Apple CEO Tim Cook may have acknowledged that his company came up short when communicating about a performance-reducing update to iOS, but one of his statements defending Apple's handling of the issue is not ringing true.
While acknowledging twice in an ABC News interview last week that Apple "should've been clearer" about what the company was up to, Cook also took a defensive posture during part of the interview.
"When we did put [the iOS update] out, we did say what it was," Cook told ABC News. "But I don't think a lot of people were paying attention."
Cook was referring to the measures that were initially delivered in January 2017 as part of iOS 10.2.1. It wasn't until December that Apple acknowledged that the measures meant slowing the operations of older iPhone models to help reduce the impact on batteries as they age.
However, Cook's statement that Apple "did say" that the updates would hurt performance is not accurate, according to several media reports.
For instance, Business Insider reported that Apple's release notes for the January 2017 iOS update did not mention performance throttling in any way and that a disclosure about "power management during peak workloads" was only added later on, after the initial publication of the release notes.
Apple did not immediately respond to a request for comment.
At Troy Mobility, an enterprise mobility solution provider based in Peabody, Mass., Chief Customer Officer Paul Troisi said Apple's handling of the throttling issue has amounted to an "unacceptable response." Most users do not read release notes, but users wouldn't have known about the performance-reducing changes "even if [they] did read the release notes," Troisi said.
"I don't think there was clear communication that your phones will be throttled because your batteries are dying and not able to provide a peak level of performance. It doesn't say anything about that," Troisi said. "I think first and foremost it could've been communicated significantly better."
The lack of transparency from Apple is a particularly troubling issue for enterprises whose executives rely heavily on their iPhones, Troisi said.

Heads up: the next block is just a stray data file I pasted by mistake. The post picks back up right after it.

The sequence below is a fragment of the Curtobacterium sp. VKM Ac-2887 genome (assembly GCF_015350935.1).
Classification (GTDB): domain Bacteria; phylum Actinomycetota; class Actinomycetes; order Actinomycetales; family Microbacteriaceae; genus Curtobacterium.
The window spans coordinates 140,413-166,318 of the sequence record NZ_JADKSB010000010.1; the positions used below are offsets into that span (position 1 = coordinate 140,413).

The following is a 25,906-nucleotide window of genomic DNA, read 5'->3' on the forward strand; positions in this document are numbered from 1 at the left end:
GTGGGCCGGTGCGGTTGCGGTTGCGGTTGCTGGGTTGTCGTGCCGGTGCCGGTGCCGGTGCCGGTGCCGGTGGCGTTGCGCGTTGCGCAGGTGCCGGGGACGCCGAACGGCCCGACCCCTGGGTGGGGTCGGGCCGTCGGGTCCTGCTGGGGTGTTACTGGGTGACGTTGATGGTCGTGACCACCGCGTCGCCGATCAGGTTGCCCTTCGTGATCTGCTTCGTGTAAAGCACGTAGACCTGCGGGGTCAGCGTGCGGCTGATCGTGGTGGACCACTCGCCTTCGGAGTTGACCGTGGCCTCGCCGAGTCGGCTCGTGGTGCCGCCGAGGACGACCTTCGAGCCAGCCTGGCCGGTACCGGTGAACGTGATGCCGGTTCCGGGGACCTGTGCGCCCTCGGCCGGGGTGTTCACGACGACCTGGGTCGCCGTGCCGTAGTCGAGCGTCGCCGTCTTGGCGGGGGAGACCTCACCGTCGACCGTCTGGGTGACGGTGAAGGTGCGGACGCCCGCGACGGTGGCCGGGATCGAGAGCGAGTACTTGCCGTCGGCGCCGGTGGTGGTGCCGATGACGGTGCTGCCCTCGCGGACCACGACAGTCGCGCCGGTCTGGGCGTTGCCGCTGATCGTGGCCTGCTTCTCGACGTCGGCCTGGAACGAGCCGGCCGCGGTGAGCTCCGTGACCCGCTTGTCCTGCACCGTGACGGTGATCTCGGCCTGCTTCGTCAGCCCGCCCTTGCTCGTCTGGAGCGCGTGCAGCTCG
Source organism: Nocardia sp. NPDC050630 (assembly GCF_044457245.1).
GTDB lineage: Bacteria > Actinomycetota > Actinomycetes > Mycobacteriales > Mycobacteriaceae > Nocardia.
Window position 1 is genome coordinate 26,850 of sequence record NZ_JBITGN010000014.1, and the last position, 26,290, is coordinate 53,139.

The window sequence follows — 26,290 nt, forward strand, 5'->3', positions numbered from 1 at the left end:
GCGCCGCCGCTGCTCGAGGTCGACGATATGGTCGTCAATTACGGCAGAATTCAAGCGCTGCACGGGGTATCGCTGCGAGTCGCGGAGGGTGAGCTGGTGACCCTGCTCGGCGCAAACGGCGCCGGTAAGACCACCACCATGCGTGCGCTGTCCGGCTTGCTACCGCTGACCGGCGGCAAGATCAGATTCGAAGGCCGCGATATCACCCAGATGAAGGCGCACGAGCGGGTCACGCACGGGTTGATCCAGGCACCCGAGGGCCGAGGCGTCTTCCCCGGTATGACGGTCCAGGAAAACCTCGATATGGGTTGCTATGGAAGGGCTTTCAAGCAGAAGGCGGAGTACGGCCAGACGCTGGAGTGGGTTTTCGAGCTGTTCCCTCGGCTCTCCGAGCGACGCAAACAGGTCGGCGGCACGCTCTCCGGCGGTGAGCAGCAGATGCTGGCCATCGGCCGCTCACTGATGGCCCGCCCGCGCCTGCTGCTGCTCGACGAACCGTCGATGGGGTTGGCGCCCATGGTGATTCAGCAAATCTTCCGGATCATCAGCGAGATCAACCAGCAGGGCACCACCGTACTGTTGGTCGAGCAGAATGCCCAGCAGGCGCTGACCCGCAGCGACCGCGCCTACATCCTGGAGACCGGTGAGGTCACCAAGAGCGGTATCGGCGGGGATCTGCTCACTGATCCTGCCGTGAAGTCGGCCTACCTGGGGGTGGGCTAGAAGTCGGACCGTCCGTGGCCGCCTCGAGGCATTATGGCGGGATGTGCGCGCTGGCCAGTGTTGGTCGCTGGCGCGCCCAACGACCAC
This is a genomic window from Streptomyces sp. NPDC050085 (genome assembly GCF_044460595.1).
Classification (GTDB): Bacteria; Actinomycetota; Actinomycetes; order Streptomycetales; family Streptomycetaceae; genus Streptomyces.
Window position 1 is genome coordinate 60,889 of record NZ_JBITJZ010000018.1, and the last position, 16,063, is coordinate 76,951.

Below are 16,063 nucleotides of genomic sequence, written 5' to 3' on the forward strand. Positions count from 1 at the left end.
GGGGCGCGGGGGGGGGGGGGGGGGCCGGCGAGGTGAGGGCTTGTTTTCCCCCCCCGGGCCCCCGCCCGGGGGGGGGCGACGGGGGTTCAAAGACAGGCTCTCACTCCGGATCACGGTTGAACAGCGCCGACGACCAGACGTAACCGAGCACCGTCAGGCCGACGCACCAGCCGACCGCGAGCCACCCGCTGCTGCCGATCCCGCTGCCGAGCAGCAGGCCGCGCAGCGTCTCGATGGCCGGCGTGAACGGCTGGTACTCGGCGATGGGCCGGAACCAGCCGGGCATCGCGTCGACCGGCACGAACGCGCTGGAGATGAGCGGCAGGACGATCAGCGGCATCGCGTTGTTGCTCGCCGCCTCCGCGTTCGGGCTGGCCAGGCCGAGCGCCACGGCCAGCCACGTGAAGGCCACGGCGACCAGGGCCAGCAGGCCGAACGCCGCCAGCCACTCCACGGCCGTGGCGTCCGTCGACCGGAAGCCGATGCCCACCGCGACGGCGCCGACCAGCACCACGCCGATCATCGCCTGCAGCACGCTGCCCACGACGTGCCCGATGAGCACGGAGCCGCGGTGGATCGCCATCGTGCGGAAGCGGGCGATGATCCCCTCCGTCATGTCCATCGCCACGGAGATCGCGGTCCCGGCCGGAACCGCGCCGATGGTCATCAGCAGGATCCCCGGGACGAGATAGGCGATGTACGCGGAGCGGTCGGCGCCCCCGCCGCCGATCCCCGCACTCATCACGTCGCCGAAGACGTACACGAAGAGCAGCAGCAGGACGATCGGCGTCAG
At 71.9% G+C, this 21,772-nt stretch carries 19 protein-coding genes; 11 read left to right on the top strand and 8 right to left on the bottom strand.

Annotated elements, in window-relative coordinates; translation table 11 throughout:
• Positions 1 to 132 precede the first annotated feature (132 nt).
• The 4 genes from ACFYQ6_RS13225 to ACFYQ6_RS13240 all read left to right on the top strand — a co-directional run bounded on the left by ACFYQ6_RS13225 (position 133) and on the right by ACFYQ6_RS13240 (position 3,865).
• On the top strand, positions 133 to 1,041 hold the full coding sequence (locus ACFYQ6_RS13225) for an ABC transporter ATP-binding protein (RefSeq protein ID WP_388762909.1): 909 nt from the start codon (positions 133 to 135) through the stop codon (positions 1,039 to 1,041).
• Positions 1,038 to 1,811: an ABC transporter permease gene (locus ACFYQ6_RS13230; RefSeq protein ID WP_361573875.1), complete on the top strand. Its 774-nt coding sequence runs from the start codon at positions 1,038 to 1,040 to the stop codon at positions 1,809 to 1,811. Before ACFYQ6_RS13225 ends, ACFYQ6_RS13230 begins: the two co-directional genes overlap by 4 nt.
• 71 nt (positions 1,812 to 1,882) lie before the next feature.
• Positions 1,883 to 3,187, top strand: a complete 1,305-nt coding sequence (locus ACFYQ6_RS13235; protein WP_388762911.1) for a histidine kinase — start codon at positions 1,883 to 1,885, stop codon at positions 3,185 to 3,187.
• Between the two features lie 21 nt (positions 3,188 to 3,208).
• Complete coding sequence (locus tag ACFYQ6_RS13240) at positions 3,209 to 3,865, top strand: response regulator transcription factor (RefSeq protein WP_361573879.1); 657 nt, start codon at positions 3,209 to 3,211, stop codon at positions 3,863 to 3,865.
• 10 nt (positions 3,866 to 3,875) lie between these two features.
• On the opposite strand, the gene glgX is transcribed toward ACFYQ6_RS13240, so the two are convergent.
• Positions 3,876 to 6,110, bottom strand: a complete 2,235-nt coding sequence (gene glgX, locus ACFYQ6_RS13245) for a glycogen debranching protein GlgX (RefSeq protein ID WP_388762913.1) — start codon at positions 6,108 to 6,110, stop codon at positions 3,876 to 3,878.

"Enterprises can't afford to have their high-level executives having phones being throttled and batteries dying and phones shut off on a regular basis," he said.
In response to the disclosure of the throttling issue, Apple has announced that out-of-warranty iPhone battery replacements will be available this year for $29, down from the normal price of $79.
Apple also plans to let users toggle off the feature that slows performance in favor of preserving battery life. Cook said that option will first be released to developers in February but didn't disclose when it will be generally available to iPhone users.
The move will "give people the visibility of health of their battery, so it's very, very transparent," Cook said in the ABC News interview.
The feature will tell users "'we're reducing your performance by some amount in order to not have an expected restart.' And if you don't want it, you can turn it off," he said.
However, Cook noted, "we don't recommend" turning off the throttling because a resulting restart may cause major problems for users.
Cook also said he was sorry that the situation unfolded the way it did. The performance throttling was seen by many as a way to push customers to buy faster new iPhones.
"We deeply apologize for anybody that thinks we had some other kind of motivation" than to solve problems for customers, Cook said.